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Lipidomics pp 61-79 | Cite as

Ion-Mobility Mass Spectrometry for Lipidomics Applications

  • Giuseppe Paglia
  • Bindesh Shrestha
  • Giuseppe AstaritaEmail author
Protocol
Part of the Neuromethods book series (NM, volume 125)

Abstract

Among lipidomics’ major challenges, there is the molecular complexity of the lipidome. State-of-the-art technology, such as ion mobility (IM) spectrometry, is a promising new tool for supporting lipidomics research. IM is a gas-phase electrophoretic technique that enables the separation of ions in the gas phase according to their charge, shape, and size. IM separation, which occurs on a time scale of milliseconds, is compatible with modern mass spectrometers with microsecond scan speeds. Thus, IM-mass spectrometry (MS) can be integrated into conventional lipidomics MS workflows to improve separation and enhance peak capacity, spectral clarity, and fragmentation specificity. Furthermore, IM allows for the determination of the collision cross section (CCS), an orthogonal physicochemical measure that can be used, together with accurate mass and fragmentation information, to increase the confidence of lipid identification. In recent years, the expanding sophistication of hardware and software products has enabled IM-MS to perform an increasingly important role in traditional lipidomic approaches. In this chapter, we present IM-MS procedures for lipidomics research.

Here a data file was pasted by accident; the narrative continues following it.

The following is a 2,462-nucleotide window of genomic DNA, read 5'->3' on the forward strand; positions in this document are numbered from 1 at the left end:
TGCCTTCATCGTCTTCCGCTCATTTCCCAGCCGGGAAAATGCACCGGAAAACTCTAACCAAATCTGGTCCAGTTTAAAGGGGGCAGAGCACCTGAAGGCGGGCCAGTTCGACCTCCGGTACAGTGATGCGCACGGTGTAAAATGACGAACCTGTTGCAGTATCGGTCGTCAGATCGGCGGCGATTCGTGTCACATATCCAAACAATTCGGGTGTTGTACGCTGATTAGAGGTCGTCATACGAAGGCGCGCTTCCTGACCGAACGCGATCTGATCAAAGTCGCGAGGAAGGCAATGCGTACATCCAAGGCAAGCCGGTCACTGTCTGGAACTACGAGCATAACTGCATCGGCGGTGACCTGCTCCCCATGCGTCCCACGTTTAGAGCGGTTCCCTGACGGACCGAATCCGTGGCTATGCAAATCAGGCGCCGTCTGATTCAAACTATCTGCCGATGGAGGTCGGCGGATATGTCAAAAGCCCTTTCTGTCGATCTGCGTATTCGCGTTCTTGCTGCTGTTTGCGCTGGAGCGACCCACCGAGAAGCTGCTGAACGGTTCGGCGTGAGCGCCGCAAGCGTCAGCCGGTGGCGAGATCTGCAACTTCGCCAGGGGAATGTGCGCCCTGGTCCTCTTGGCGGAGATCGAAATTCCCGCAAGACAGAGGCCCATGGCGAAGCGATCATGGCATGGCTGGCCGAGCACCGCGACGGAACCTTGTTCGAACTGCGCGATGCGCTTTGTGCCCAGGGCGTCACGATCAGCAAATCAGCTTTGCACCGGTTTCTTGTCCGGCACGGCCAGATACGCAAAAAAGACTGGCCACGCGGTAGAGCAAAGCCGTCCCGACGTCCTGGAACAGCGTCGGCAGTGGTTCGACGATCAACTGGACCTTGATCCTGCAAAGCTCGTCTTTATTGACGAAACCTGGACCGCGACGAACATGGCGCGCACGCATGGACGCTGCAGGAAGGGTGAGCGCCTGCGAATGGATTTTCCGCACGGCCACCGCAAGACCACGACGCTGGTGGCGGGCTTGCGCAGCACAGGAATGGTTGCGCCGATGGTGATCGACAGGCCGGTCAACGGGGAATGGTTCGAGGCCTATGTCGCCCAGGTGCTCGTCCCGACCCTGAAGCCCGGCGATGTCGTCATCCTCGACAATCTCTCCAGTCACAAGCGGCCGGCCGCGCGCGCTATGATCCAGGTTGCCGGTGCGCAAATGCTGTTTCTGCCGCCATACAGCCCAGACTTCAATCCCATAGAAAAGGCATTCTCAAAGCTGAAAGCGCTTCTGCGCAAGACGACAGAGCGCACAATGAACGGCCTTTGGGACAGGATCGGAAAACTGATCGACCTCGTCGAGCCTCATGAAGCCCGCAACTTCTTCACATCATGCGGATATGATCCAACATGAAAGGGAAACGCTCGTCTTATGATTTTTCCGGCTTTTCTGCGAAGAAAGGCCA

Key words

IM Lipid Collision cross section Drift time Travelling-wave IM 

Notes

Acknowledgments

We would like to thank Drs. David Grant, Andrea Armirotti, Will Thompson, Michal Kliman, Hans Vissers, Kevin Giles, Jonathan Williams, Nick Tomczyk, and Suraj Dhungana for discussions we found most enlightening.

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Copyright information

© Springer Science+Business Media LLC 2017

Authors and Affiliations

  • Giuseppe Paglia
    • 1
  • Bindesh Shrestha
    • 2
  • Giuseppe Astarita
    • 2
    • 3
    Email author
  1. 1.European Academy of Bolzano/BozenCenter for BiomedicineBolzanoItaly
  2. 2.Waters CorporationMilfordUSA
  3. 3.Department of Biochemistry and Molecular & Cellular BiologyGeorgetown UniversityWashingtonUSA

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